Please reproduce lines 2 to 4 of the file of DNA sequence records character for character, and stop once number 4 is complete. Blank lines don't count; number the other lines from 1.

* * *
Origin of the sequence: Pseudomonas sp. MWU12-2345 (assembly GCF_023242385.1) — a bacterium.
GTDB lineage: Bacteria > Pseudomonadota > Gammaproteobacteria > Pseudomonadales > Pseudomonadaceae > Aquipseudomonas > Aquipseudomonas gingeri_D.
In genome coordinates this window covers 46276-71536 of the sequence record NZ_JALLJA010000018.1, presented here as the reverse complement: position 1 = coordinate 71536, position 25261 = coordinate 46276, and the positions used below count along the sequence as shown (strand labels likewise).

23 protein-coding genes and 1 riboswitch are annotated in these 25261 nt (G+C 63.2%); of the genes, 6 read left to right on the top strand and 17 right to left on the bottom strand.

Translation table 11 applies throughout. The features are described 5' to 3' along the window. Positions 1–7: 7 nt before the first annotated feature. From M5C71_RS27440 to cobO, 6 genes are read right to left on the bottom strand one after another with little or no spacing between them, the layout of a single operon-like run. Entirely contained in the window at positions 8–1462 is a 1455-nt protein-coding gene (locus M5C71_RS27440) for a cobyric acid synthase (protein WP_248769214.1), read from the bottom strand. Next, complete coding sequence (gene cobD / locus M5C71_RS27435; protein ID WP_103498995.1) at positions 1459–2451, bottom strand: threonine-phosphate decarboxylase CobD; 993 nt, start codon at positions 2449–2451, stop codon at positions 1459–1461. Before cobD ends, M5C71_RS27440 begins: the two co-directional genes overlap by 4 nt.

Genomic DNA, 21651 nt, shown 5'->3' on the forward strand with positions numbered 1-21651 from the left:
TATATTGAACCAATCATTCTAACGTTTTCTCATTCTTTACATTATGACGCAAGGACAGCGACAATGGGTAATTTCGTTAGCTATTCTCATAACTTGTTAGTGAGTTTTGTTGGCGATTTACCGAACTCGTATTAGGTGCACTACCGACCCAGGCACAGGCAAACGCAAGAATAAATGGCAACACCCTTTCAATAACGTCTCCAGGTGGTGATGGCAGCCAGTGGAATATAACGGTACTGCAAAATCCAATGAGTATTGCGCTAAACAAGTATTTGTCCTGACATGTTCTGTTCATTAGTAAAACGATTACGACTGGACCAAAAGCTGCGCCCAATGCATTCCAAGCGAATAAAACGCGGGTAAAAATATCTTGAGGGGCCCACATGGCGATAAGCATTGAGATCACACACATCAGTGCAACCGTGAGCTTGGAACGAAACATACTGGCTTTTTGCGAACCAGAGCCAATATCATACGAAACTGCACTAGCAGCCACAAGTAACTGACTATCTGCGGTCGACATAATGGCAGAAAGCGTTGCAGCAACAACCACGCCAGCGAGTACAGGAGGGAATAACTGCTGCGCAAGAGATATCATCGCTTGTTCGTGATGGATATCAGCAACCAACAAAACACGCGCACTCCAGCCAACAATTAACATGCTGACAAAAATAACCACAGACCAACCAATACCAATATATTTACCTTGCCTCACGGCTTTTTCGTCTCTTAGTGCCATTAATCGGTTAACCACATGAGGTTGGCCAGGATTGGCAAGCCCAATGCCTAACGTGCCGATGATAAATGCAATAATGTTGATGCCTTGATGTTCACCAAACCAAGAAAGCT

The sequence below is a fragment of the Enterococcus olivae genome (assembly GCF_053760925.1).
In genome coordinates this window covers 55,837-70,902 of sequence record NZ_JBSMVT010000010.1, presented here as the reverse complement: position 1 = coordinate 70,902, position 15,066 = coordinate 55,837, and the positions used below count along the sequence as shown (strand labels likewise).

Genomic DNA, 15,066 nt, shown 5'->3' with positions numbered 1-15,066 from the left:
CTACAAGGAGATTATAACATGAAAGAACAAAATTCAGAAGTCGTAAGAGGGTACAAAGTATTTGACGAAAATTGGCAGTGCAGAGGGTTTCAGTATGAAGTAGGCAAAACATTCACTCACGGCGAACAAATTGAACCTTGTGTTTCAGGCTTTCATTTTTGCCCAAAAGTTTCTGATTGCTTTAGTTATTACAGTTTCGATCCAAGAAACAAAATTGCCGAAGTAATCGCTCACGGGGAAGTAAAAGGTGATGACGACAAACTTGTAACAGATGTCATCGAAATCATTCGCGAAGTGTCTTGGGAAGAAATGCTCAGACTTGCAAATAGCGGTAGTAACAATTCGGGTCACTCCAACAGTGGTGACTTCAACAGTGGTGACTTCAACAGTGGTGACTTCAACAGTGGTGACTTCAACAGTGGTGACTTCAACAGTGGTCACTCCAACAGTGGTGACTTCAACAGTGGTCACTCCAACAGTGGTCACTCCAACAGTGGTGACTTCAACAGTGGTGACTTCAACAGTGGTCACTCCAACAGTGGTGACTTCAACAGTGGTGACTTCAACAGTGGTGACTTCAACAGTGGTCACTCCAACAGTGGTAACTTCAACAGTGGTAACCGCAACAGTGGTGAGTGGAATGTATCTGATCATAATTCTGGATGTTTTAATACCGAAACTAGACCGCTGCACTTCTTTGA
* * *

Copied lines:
GTDB lineage: Bacteria > Pseudomonadota > Gammaproteobacteria > Pseudomonadales > Pseudomonadaceae > Aquipseudomonas > Aquipseudomonas gingeri_D.
In genome coordinates this window covers 46276-71536 of the sequence record NZ_JALLJA010000018.1, presented here as the reverse complement: position 1 = coordinate 71536, position 25261 = coordinate 46276, and the positions used below count along the sequence as shown (strand labels likewise).

23 protein-coding genes and 1 riboswitch are annotated in these 25261 nt (G+C 63.2%); of the genes, 6 read left to right on the top strand and 17 right to left on the bottom strand.